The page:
08/10/2012 2:24PM

Jockey Club to renew its push for tougher rules

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SARATOGA SPRINGS, N.Y. – The Jockey Club is expected to make an additional push for the adoption of a proposed set of tougher medication rules and penalties as part of its presentations Sunday during the organization’s Round Table Conference on Matters Pertaining to Racing.

The medication rules were developed by the Jockey Club and released at last year’s Round Table, which is conducted annually by the Jockey Club in Saratoga Springs. Since then, the rules have been revised to incorporate harsher penalties for repeat violators of medication regulations, especially those that deal with pain-killing drugs and drugs that have the highest potential to influence a horse’s performance.

The Jockey Club effort to push for the partial or wholesale adoption of the rules has made little headway at the state racing commission level since the rules were released, in part because of the large number of differences among states in the processes that can be used to amend racing rules. The Jockey Club has also encountered resistance because it is a relative newcomer to the arena of racing regulation, and state racing commissions are not accustomed to looking to the organization for guidance.

Over the past several years, however, the Jockey Club has attempted to take leading roles in both the regulation and marketing of racing, and progress on those fronts will take center stage at the Round Table.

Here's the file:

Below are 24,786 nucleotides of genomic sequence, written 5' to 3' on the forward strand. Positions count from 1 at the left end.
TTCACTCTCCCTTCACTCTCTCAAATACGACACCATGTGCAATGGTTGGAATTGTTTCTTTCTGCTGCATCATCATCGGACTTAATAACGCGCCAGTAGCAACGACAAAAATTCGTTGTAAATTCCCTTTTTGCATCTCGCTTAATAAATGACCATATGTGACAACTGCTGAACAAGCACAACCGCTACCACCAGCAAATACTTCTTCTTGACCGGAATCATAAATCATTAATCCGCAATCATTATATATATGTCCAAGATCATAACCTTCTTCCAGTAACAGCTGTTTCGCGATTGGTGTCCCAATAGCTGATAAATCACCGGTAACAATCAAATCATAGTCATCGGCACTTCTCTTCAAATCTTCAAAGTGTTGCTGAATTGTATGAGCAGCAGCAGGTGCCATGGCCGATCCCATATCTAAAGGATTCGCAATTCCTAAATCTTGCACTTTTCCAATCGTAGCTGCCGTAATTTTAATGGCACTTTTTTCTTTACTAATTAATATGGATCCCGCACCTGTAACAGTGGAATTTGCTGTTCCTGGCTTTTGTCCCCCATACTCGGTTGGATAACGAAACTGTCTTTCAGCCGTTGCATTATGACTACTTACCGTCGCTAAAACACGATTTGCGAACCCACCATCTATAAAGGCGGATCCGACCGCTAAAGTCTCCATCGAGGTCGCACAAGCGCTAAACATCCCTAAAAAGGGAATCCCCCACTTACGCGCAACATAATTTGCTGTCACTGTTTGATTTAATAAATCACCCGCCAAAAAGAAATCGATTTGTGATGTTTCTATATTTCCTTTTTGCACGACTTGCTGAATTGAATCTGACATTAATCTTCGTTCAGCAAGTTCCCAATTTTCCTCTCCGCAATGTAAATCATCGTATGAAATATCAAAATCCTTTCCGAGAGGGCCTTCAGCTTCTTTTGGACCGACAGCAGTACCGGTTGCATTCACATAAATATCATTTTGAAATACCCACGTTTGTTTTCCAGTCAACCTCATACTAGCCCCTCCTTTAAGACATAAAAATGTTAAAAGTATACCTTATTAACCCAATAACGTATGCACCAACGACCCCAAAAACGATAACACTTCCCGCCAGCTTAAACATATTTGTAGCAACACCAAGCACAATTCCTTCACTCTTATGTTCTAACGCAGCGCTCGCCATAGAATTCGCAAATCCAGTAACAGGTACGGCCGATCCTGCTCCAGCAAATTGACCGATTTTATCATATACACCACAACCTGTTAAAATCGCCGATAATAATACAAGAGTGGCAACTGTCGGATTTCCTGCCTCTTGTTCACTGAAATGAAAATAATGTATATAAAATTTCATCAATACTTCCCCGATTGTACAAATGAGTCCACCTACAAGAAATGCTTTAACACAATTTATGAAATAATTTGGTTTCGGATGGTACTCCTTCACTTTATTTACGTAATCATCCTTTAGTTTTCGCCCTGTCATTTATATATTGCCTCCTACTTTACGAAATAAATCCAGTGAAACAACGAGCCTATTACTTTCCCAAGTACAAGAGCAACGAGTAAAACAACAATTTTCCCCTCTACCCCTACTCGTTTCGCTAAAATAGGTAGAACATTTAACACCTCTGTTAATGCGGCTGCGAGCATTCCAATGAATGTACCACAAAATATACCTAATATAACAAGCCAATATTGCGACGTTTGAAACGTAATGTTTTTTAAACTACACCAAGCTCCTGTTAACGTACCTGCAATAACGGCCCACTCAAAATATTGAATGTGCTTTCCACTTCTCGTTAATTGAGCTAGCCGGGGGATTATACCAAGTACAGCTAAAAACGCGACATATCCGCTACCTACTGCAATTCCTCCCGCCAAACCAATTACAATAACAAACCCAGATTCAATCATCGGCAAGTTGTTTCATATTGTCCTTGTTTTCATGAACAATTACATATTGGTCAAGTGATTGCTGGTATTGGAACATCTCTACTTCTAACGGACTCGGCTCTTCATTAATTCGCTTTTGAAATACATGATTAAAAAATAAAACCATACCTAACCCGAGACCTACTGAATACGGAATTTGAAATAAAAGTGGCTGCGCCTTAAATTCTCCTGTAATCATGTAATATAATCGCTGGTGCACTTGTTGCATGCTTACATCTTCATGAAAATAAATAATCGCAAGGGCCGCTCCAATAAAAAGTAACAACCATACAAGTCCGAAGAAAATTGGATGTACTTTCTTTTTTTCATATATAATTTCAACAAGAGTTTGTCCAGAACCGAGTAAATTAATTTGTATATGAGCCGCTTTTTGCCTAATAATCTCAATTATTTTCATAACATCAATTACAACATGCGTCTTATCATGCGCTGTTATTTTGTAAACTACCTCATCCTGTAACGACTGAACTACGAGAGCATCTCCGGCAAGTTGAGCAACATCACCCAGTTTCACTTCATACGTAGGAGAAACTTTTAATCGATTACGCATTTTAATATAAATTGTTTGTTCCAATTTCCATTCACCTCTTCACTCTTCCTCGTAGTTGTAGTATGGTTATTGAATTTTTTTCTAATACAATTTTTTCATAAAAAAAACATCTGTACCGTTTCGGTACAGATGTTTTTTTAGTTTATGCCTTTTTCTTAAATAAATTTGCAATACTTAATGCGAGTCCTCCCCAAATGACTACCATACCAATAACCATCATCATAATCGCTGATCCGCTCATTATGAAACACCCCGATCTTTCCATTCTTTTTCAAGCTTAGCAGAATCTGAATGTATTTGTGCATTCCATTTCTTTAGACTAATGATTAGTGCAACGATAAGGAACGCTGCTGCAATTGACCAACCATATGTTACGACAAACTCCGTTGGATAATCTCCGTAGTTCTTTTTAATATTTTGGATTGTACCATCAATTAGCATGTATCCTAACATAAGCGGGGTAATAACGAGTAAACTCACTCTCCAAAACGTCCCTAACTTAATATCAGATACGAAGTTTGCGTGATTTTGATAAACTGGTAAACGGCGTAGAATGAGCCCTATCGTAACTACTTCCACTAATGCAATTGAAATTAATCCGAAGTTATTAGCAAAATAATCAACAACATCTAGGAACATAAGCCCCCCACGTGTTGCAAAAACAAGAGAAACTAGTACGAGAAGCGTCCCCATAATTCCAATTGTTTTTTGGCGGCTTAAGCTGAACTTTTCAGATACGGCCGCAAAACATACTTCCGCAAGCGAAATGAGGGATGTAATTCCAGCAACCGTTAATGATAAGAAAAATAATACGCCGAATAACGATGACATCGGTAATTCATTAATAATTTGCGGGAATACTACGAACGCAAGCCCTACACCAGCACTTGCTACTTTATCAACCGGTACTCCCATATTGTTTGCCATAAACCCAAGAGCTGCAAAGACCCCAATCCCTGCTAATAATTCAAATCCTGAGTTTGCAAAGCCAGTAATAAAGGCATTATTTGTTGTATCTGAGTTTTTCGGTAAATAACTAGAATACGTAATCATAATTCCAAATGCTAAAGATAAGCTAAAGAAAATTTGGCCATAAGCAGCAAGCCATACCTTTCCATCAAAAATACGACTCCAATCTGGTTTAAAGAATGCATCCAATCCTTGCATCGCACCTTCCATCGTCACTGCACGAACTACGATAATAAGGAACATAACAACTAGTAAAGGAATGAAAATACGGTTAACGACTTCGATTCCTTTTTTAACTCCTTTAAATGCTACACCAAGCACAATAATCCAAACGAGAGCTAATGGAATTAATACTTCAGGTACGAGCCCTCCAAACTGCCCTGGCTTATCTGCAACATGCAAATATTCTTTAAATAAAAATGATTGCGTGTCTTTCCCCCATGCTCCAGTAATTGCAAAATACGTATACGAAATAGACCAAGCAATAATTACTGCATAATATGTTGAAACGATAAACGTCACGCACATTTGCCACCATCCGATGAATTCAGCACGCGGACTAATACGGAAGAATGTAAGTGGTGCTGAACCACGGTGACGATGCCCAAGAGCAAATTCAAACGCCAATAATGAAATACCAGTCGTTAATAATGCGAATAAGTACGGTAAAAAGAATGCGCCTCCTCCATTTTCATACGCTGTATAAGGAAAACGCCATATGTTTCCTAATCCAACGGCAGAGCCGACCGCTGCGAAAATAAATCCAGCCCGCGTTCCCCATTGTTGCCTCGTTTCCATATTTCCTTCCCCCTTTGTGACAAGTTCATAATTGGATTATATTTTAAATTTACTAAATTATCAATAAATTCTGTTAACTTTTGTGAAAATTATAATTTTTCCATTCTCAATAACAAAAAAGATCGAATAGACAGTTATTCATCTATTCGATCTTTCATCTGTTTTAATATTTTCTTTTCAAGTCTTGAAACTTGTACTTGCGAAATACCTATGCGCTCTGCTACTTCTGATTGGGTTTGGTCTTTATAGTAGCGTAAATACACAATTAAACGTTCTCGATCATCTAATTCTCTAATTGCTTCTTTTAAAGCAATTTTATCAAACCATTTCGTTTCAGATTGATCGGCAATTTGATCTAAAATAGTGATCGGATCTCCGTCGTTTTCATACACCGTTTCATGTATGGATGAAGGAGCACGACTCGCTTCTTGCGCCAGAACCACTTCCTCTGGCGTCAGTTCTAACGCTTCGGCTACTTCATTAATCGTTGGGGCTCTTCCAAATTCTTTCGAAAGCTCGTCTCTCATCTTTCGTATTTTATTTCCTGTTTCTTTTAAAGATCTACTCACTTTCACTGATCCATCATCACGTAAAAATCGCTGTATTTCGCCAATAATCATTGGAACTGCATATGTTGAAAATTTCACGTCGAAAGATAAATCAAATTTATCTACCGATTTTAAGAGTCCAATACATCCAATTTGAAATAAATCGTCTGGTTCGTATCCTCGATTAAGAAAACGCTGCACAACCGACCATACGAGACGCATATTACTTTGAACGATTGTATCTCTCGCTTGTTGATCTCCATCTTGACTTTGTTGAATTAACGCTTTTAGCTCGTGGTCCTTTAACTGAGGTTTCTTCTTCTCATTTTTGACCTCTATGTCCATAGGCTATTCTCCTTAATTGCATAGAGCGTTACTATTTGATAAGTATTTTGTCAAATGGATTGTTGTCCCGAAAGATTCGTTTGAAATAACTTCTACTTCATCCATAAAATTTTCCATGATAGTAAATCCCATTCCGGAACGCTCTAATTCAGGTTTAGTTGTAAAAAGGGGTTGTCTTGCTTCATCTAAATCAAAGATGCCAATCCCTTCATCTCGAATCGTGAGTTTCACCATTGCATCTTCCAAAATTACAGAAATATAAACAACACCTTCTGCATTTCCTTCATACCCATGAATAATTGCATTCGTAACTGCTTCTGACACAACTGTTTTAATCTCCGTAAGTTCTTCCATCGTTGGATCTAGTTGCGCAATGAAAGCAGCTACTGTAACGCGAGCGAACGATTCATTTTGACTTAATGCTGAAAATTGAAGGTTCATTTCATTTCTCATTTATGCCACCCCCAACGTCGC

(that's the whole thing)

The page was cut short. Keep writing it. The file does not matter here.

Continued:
The first part of the two-hour Round Table will be devoted to presentations by Jockey Club officials on the organization’s efforts to implement the recommendations of a report it commissioned one year ago examining problem areas in the sport, including a dwindling fan base and marked declines over the past five years in betting handle. Jason Wilson, the Jockey Club’s vice president of business development, will provide updates on the organization’s fan-development projects while Michael Lamb, a partner in the company that produced the report, McKinsey & Company, will follow with a presentation called “Driving Sustainable Growth: One Year Later,” according to the Round Table schedule.

An update on the Jockey Club’s rules and related efforts to address safety and welfare concerns will start off the second half of the program, with presentations by Stuart Janney III, the chairman of the organization’s Thoroughbred Safety Committee, and Matt Iuliano, the organizations’ executive vice president. Iuliano will focus on the Jockey Club’s proposed rules, which include a controversial provision to ban the raceday use of the anti-bleeding medication furosemide.

The Round Table’s keynote speaker, Travis T. Tygart, the chief executive officer of the U.S. Anti-Doping Agency, will anchor the second half of the program. Tygart was recruited by the Jockey Club to speak at the conference to draw attention to the organization’s new role in calling for a reassessment of racing’s regulations, and he is expected to outline his agency’s practices and policies for drug-testing Olympic athletes and enforcing penalties.